John Camperlengo | Executive Profile | ATLANTA TREND

Managing Like a Marine

Everyone remembers a year of their lives that was particularly eventful, full of highs and lows. For John Camperlengo, General Counsel of Gentiva , that year was 2010. “I was named General Counsel of Gentiva and moved to Atlanta,” he says. “That was a high. Three days before we moved, my mother was diagnosed with pancreatic cancer and died in September. That was definitely a low.” Like the Marine he had been, Camperlengo soldiered through these events - as well as a number of other challenges - by making use of lessons learned in life, law school and the United States Marine Corp.

Camperlengo’s company, Gentiva , is the world’s largest home healthcare and hospice company and has been called “a gentle giant” by investment research firm Morningstar. By providing home health services to over half a million patients annually from 380 locations in 39 states, the Fortune 1000 listee makes $1.7 billion in annual revenue primarily by providing care at the location that their patients greatly prefer – their homes.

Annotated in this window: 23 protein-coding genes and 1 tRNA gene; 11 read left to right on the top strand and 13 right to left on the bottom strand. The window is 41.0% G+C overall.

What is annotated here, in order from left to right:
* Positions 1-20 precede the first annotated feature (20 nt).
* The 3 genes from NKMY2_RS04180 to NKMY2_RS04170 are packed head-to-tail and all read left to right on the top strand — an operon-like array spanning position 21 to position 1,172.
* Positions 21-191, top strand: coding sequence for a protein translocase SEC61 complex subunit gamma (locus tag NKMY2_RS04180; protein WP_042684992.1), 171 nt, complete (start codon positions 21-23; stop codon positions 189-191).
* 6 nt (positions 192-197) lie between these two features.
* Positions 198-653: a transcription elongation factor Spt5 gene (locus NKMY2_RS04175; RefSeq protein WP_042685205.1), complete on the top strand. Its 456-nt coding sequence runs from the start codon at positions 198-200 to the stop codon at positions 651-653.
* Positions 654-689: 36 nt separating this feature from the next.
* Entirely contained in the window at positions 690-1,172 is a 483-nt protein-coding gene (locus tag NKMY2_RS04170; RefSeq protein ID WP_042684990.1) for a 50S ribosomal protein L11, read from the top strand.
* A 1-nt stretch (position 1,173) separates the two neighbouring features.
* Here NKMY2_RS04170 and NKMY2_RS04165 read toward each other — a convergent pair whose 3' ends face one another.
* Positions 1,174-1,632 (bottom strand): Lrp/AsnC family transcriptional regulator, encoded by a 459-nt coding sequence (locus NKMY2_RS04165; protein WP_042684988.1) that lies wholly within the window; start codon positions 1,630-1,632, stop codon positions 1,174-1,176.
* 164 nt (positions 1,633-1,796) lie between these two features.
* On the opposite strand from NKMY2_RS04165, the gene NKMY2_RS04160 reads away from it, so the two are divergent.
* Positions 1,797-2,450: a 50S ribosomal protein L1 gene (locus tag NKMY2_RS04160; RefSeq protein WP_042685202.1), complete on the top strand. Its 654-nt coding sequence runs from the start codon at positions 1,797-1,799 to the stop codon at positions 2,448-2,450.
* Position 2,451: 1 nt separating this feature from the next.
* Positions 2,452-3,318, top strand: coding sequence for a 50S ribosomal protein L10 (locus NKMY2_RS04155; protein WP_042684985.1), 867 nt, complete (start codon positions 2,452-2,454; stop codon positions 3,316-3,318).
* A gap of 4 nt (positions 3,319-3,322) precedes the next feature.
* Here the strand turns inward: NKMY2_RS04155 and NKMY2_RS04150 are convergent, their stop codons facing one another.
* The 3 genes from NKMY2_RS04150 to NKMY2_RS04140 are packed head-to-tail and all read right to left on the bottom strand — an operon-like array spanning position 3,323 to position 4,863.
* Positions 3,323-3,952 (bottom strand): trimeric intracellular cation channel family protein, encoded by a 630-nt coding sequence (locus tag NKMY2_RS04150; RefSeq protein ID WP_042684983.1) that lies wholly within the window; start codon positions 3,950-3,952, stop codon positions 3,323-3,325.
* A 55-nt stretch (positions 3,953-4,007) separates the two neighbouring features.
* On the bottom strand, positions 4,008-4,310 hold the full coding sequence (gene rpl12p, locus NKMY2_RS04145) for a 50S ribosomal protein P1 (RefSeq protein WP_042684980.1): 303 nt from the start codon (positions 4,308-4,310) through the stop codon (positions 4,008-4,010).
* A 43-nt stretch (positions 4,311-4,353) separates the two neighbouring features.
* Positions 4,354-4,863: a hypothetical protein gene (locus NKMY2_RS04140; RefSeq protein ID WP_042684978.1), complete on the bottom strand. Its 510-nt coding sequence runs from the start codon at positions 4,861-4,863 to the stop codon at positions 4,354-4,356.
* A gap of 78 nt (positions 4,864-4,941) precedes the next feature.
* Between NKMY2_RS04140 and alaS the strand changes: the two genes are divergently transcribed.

John Camperlengo was born in Manhattan and grew up on Long Island in the Village of Massapequa Park located in the town of Oyster Bay, New York. He attended the local public schools and played both basketball and baseball in high school. He was especially good at baseball and served as team captain. “I was always a huge fan of Dodger’s catcher Roy Campenella ,” said Camperlengo, “his life was inspiring. To go from one of the best catchers ever to being paralyzed and to maintain such a great attitude. His autobiography ‘It’s Good to Be Alive,’ was very important to me when I was a kid.” Camperlengo not only identified with, but lived the uncomplaining, positive approach to life as he worked his way through undergraduate school at St. John’s University in New York by working heavy part time as a freight forward driver at Kennedy International Airport. He did full time work in his last year. Majoring in History he – somehow – also completed the Marine Corps Platoon Leaders Class. He received his commission as a Marine Corp officer at graduation and was able to defer active service for three years to attend law school at Seton Hall. On graduation, he entered Marine Basic in Quantico, Virginia. He was the only lawyer in a group of 225 other lieutenants.